This is what happens if you eat spaghetti al fresco in Antarctica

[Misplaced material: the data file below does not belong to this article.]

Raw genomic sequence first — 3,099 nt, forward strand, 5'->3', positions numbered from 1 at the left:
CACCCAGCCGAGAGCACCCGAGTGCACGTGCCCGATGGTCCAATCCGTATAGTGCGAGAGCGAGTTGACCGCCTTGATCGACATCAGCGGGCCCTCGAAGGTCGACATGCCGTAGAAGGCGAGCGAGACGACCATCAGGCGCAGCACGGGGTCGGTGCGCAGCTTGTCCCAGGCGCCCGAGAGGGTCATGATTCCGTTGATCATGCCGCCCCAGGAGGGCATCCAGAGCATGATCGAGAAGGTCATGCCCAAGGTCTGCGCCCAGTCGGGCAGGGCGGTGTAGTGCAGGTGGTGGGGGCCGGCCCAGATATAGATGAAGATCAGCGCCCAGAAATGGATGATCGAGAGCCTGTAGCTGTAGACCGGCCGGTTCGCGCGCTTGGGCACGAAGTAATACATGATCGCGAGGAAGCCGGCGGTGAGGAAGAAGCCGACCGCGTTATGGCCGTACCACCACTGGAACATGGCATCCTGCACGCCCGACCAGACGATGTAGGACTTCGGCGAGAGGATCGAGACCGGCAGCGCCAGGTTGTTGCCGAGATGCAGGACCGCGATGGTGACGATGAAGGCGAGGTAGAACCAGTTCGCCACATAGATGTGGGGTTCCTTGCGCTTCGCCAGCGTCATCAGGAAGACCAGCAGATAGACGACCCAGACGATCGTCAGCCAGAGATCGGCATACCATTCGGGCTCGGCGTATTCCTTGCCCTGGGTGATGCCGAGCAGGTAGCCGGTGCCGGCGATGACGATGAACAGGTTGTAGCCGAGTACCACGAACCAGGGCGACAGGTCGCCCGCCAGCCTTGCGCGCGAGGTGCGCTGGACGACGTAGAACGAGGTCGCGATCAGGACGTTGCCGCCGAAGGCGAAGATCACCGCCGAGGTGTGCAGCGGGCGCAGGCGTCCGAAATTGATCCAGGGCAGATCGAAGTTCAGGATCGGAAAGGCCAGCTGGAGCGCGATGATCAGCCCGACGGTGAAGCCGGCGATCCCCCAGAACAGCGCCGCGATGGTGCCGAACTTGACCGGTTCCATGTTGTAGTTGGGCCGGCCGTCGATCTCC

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Eating outside can be one of life’s great joys – but it’s a whole different story when you live in Antarctica. The scientists working at Concordia Station, one of the most remote places on Earth at around 1,000 miles from the Geographical South Pole, rarely get that pleasure with temperatures dipping as low as -80C in winter. But with spring coming on in the region and the temperature rising close to a positively balmy -60C, station leader Dr Cyprien Verseux and his colleagues decided a spot of al fresco dining was in order. He explained that he and his colleague Carmen Possnig decided to take pictures of frozen food as a way to explain the sheer scale of the cold at the station. Dr Verseux told the Press Association: “Temperatures are rising, -60C already feels warmish after the winter months, and we decided to take photos showing the cold in a fun way before we get summer temperatures. “The temperatures are so low here that just giving numbers is not very evocative.” Concordia, which is currently home to 13 people, is extremely isolated with no other human beings within around 370 miles. It is an inhospitable place beyond even the cold temperatures – it is an incredibly dry area and the sun did not peak over the horizon for three months over the winter until it made a reappearance in August. Dr Verseux explained: “Concordia is highly attractive to researchers from different fields such as astronomy, human physiology, glaciology, atmospheric sciences, and geophysics.” It is used by the European Space Agency to study how humans adapt to what are likely very similar conditions to a future moon or Mars base. Given all this, food is an important part of life at the station, and there is a full-time cook among the crew. And while fresh food may be in short supply, with nobody and no supplies able to reach the station for nine months of the year, storage of other forms of nourishment isn’t an issue. “We eat mostly frozen food,” said Dr Verseux. “Given that the temperatures never are in the positive, we just store it in containers outside.”
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